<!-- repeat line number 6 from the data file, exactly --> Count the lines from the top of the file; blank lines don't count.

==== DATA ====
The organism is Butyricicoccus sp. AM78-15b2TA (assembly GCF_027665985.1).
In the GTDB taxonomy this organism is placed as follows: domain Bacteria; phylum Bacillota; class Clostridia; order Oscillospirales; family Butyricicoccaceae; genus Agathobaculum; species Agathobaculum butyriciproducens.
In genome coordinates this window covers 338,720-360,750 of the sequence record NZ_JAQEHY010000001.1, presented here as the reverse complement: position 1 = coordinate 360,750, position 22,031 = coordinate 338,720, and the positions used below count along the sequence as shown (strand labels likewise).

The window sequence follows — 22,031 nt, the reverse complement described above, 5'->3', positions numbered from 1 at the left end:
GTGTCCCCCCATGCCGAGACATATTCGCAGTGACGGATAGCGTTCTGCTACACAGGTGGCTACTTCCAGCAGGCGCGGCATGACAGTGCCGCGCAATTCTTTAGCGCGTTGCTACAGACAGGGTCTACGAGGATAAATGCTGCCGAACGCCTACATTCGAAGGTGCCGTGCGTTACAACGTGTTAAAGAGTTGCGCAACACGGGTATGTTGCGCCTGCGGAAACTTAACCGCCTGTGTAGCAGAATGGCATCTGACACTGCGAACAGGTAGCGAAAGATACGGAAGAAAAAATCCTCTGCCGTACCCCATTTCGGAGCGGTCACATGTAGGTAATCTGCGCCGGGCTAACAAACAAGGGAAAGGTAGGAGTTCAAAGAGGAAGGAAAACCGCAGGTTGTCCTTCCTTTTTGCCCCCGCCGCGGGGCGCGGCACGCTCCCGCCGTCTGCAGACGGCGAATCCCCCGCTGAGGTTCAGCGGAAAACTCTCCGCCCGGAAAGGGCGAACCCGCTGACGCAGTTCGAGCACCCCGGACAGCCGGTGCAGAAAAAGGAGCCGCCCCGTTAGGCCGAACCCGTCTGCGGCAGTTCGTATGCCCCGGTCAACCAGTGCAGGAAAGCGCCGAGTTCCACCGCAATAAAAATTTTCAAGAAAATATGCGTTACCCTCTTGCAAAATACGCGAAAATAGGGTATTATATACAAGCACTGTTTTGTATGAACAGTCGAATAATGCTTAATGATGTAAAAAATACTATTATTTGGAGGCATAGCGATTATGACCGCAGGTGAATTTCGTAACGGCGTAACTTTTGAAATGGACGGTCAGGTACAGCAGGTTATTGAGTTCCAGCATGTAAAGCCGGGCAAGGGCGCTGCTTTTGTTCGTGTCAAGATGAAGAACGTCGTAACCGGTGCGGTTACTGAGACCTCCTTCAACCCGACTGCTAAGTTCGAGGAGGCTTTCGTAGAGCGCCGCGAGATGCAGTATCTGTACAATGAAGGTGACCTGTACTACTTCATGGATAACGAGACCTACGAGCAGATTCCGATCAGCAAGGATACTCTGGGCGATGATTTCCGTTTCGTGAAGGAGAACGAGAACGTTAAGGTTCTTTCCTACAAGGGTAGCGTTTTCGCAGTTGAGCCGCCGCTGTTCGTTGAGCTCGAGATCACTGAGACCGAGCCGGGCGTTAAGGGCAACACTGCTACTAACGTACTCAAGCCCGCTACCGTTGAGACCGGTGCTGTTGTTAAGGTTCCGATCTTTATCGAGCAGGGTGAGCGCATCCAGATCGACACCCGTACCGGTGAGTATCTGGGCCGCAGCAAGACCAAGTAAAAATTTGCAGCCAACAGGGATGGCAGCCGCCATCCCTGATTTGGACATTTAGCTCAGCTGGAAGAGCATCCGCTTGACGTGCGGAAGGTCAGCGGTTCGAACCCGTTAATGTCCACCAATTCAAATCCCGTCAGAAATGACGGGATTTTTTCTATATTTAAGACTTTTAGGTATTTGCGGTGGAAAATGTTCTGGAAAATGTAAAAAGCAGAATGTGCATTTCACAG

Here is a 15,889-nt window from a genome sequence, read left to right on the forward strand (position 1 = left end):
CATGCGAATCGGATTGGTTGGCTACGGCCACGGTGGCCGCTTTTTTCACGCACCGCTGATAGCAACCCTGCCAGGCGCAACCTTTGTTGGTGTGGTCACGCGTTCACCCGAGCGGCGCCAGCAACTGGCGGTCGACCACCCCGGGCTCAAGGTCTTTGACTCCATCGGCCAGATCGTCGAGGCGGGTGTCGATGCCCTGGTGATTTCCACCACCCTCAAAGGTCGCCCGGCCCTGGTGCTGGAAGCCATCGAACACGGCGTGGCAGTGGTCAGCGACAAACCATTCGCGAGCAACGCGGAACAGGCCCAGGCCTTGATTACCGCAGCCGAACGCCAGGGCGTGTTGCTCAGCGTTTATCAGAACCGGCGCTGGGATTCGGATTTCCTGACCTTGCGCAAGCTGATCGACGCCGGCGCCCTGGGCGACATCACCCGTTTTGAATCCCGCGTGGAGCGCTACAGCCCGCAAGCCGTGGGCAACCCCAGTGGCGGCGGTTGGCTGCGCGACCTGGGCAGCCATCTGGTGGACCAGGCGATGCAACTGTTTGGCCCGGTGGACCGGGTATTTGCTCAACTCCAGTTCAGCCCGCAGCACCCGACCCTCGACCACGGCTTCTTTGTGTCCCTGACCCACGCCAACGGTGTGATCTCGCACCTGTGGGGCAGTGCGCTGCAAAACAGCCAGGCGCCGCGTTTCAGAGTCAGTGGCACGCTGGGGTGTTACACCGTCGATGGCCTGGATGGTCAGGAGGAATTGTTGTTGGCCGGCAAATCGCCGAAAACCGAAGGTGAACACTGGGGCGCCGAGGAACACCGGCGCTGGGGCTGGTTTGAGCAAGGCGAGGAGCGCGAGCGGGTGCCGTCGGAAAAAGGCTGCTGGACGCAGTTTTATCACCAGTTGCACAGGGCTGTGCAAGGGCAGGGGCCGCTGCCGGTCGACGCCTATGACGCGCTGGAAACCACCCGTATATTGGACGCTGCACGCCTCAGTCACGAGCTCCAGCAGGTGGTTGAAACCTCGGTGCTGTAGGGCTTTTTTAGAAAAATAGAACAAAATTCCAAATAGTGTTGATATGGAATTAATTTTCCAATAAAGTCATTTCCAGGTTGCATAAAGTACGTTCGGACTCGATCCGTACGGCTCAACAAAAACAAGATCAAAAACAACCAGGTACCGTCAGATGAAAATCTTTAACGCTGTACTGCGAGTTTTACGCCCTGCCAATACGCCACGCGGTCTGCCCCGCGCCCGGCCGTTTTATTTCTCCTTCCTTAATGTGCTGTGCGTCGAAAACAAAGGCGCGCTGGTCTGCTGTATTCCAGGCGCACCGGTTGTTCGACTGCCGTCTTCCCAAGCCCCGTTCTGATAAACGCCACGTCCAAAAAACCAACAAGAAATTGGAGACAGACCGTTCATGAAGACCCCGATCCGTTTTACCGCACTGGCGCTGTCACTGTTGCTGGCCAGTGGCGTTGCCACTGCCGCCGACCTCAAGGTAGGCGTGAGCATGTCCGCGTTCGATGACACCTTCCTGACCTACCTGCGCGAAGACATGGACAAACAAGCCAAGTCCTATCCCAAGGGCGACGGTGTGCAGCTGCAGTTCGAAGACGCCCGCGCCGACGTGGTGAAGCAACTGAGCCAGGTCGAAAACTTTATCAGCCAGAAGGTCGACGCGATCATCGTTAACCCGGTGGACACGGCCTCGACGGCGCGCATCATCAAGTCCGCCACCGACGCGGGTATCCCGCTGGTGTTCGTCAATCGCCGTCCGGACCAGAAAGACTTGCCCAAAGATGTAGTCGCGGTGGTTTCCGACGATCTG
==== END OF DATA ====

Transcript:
Here is a 15,889-nt window from a genome sequence, read left to right on the forward strand (position 1 = left end):